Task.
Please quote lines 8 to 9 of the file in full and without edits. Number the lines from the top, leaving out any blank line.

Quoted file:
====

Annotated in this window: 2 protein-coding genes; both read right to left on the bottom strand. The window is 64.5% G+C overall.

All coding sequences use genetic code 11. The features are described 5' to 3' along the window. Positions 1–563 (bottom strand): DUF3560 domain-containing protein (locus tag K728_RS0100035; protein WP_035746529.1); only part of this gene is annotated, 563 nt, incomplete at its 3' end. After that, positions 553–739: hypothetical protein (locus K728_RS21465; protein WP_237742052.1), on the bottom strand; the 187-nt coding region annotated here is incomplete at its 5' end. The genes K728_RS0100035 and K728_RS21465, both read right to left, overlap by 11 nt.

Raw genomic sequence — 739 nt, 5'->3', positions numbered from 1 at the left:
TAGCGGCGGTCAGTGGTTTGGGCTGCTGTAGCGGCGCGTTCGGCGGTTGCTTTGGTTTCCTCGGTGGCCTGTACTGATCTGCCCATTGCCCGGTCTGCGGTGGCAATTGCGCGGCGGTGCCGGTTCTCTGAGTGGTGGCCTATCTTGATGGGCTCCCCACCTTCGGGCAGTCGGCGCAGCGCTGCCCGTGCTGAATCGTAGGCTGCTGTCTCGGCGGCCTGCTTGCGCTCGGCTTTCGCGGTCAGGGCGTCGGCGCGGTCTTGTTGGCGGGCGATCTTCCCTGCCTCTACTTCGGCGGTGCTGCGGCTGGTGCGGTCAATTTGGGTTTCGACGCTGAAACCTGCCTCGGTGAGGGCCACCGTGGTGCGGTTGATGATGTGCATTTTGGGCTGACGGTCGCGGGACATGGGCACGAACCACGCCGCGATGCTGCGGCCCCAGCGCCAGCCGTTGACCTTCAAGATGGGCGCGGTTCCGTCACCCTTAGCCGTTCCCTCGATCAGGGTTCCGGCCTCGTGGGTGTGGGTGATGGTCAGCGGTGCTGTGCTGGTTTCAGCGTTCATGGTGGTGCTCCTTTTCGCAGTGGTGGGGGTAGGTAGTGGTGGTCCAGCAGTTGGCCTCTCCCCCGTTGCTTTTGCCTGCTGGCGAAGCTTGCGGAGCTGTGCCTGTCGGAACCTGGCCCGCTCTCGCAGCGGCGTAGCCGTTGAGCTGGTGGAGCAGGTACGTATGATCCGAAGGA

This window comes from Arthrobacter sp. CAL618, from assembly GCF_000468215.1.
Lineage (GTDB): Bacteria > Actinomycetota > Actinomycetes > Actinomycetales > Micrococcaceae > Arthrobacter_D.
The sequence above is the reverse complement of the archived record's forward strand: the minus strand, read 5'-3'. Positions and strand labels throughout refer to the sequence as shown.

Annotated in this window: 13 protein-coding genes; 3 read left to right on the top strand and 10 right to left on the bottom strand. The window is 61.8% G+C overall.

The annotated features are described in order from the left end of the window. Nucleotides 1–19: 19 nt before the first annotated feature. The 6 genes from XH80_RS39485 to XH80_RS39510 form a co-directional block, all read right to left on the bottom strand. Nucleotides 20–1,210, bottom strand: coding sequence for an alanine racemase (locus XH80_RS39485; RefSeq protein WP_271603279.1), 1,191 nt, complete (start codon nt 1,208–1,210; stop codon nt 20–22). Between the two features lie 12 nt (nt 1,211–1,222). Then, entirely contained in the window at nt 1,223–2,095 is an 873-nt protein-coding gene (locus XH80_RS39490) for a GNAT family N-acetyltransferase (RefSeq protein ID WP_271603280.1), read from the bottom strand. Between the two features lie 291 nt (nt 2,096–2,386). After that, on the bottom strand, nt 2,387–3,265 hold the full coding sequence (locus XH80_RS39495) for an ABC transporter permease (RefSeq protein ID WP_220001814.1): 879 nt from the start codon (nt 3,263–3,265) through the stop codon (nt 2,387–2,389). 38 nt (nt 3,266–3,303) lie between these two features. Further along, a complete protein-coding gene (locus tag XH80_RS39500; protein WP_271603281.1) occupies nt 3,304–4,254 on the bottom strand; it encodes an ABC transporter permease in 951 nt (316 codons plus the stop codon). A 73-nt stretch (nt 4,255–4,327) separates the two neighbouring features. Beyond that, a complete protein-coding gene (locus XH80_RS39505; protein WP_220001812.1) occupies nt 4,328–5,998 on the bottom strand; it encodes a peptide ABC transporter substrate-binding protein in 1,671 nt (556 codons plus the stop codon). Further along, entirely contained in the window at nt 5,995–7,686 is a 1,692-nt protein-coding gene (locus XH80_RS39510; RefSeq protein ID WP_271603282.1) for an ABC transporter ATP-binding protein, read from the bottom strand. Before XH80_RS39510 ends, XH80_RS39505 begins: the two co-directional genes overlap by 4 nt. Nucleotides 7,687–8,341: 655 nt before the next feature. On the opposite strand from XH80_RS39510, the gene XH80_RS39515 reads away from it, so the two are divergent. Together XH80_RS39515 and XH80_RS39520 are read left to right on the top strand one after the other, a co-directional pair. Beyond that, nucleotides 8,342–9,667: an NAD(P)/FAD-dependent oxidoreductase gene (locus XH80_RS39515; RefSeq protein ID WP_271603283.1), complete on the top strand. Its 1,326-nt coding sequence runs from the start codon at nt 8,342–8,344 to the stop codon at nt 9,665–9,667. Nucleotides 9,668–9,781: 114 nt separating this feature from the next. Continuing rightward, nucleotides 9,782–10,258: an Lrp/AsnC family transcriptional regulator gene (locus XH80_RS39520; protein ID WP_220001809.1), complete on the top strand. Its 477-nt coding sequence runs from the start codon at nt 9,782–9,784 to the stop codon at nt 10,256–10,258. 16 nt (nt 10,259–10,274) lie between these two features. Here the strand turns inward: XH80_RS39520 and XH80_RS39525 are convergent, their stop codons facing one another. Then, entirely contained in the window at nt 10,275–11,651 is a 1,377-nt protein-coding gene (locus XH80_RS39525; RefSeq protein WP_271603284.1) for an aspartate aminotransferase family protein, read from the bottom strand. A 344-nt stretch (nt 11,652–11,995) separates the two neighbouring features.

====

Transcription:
Annotated in this window: 13 protein-coding genes; 3 read left to right on the top strand and 10 right to left on the bottom strand. The window is 61.8% G+C overall.

The annotated features are described in order from the left end of the window. Nucleotides 1–19: 19 nt before the first annotated feature. The 6 genes from XH80_RS39485 to XH80_RS39510 form a co-directional block, all read right to left on the bottom strand. Nucleotides 20–1,210, bottom strand: coding sequence for an alanine racemase (locus XH80_RS39485; RefSeq protein WP_271603279.1), 1,191 nt, complete (start codon nt 1,208–1,210; stop codon nt 20–22). Between the two features lie 12 nt (nt 1,211–1,222). Then, entirely contained in the window at nt 1,223–2,095 is an 873-nt protein-coding gene (locus XH80_RS39490) for a GNAT family N-acetyltransferase (RefSeq protein ID WP_271603280.1), read from the bottom strand. Between the two features lie 291 nt (nt 2,096–2,386). After that, on the bottom strand, nt 2,387–3,265 hold the full coding sequence (locus XH80_RS39495) for an ABC transporter permease (RefSeq protein ID WP_220001814.1): 879 nt from the start codon (nt 3,263–3,265) through the stop codon (nt 2,387–2,389). 38 nt (nt 3,266–3,303) lie between these two features. Further along, a complete protein-coding gene (locus tag XH80_RS39500; protein WP_271603281.1) occupies nt 3,304–4,254 on the bottom strand; it encodes an ABC transporter permease in 951 nt (316 codons plus the stop codon). A 73-nt stretch (nt 4,255–4,327) separates the two neighbouring features. Beyond that, a complete protein-coding gene (locus XH80_RS39505; protein WP_220001812.1) occupies nt 4,328–5,998 on the bottom strand; it encodes a peptide ABC transporter substrate-binding protein in 1,671 nt (556 codons plus the stop codon). Further along, entirely contained in the window at nt 5,995–7,686 is a 1,692-nt protein-coding gene (locus XH80_RS39510; RefSeq protein ID WP_271603282.1) for an ABC transporter ATP-binding protein, read from the bottom strand. Before XH80_RS39510 ends, XH80_RS39505 begins: the two co-directional genes overlap by 4 nt. Nucleotides 7,687–8,341: 655 nt before the next feature. On the opposite strand from XH80_RS39510, the gene XH80_RS39515 reads away from it, so the two are divergent. Together XH80_RS39515 and XH80_RS39520 are read left to right on the top strand one after the other, a co-directional pair. Beyond that, nucleotides 8,342–9,667: an NAD(P)/FAD-dependent oxidoreductase gene (locus XH80_RS39515; RefSeq protein ID WP_271603283.1), complete on the top strand. Its 1,326-nt coding sequence runs from the start codon at nt 8,342–8,344 to the stop codon at nt 9,665–9,667. Nucleotides 9,668–9,781: 114 nt separating this feature from the next. Continuing rightward, nucleotides 9,782–10,258: an Lrp/AsnC family transcriptional regulator gene (locus XH80_RS39520; protein ID WP_220001809.1), complete on the top strand. Its 477-nt coding sequence runs from the start codon at nt 9,782–9,784 to the stop codon at nt 10,256–10,258. 16 nt (nt 10,259–10,274) lie between these two features. Here the strand turns inward: XH80_RS39520 and XH80_RS39525 are convergent, their stop codons facing one another. Then, entirely contained in the window at nt 10,275–11,651 is a 1,377-nt protein-coding gene (locus XH80_RS39525; RefSeq protein WP_271603284.1) for an aspartate aminotransferase family protein, read from the bottom strand. A 344-nt stretch (nt 11,652–11,995) separates the two neighbouring features.